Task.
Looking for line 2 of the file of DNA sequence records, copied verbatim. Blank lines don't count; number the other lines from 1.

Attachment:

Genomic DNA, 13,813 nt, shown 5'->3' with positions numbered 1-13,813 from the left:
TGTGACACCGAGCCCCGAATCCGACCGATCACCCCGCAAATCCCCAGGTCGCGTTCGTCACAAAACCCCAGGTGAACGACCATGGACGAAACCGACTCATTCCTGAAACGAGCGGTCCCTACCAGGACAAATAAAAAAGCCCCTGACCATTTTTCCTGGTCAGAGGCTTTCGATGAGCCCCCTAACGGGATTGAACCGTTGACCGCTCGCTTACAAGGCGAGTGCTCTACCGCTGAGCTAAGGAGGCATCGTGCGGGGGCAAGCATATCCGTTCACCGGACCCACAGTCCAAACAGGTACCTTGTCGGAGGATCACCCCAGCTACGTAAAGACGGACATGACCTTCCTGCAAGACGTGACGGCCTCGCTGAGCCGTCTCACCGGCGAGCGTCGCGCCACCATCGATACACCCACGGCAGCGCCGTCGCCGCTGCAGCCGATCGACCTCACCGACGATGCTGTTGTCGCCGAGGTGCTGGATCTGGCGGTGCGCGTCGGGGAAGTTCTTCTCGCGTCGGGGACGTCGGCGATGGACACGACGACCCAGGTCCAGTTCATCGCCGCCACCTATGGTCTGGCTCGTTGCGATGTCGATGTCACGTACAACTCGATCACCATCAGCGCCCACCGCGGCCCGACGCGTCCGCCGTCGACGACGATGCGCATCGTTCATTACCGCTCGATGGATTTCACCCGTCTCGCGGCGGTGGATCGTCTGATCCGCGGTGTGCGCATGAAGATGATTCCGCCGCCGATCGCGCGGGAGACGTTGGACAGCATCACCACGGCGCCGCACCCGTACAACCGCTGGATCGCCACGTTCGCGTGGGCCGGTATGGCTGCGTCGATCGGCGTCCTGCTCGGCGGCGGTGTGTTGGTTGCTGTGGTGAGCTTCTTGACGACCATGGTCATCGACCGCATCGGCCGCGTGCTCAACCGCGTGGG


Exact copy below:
TGTGACACCGAGCCCCGAATCCGACCGATCACCCCGCAAATCCCCAGGTCGCGTTCGTCACAAAACCCCAGGTGAACGACCATGGACGAAACCGACTCATTCCTGAAACGAGCGGTCCCTACCAGGACAAATAAAAAAGCCCCTGACCATTTTTCCTGGTCAGAGGCTTTCGATGAGCCCCCTAACGGGATTGAACCGTTGACCGCTCGCTTACAAGGCGAGTGCTCTACCGCTGAGCTAAGGAGGCATCGTGCGGGGGCAAGCATATCCGTTCACCGGACCCACAGTCCAAACAGGTACCTTGTCGGAGGATCACCCCAGCTACGTAAAGACGGACATGACCTTCCTGCAAGACGTGACGGCCTCGCTGAGCCGTCTCACCGGCGAGCGTCGCGCCACCATCGATACACCCACGGCAGCGCCGTCGCCGCTGCAGCCGATCGACCTCACCGACGATGCTGTTGTCGCCGAGGTGCTGGATCTGGCGGTGCGCGTCGGGGAAGTTCTTCTCGCGTCGGGGACGTCGGCGATGGACACGACGACCCAGGTCCAGTTCATCGCCGCCACCTATGGTCTGGCTCGTTGCGATGTCGATGTCACGTACAACTCGATCACCATCAGCGCCCACCGCGGCCCGACGCGTCCGCCGTCGACGACGATGCGCATCGTTCATTACCGCTCGATGGATTTCACCCGTCTCGCGGCGGTGGATCGTCTGATCCGCGGTGTGCGCATGAAGATGATTCCGCCGCCGATCGCGCGGGAGACGTTGGACAGCATCACCACGGCGCCGCACCCGTACAACCGCTGGATCGCCACGTTCGCGTGGGCCGGTATGGCTGCGTCGATCGGCGTCCTGCTCGGCGGCGGTGTGTTGGTTGCTGTGGTGAGCTTCTTGACGACCATGGTCATCGACCGCATCGGCCGCGTGCTCAACCGCGTGGG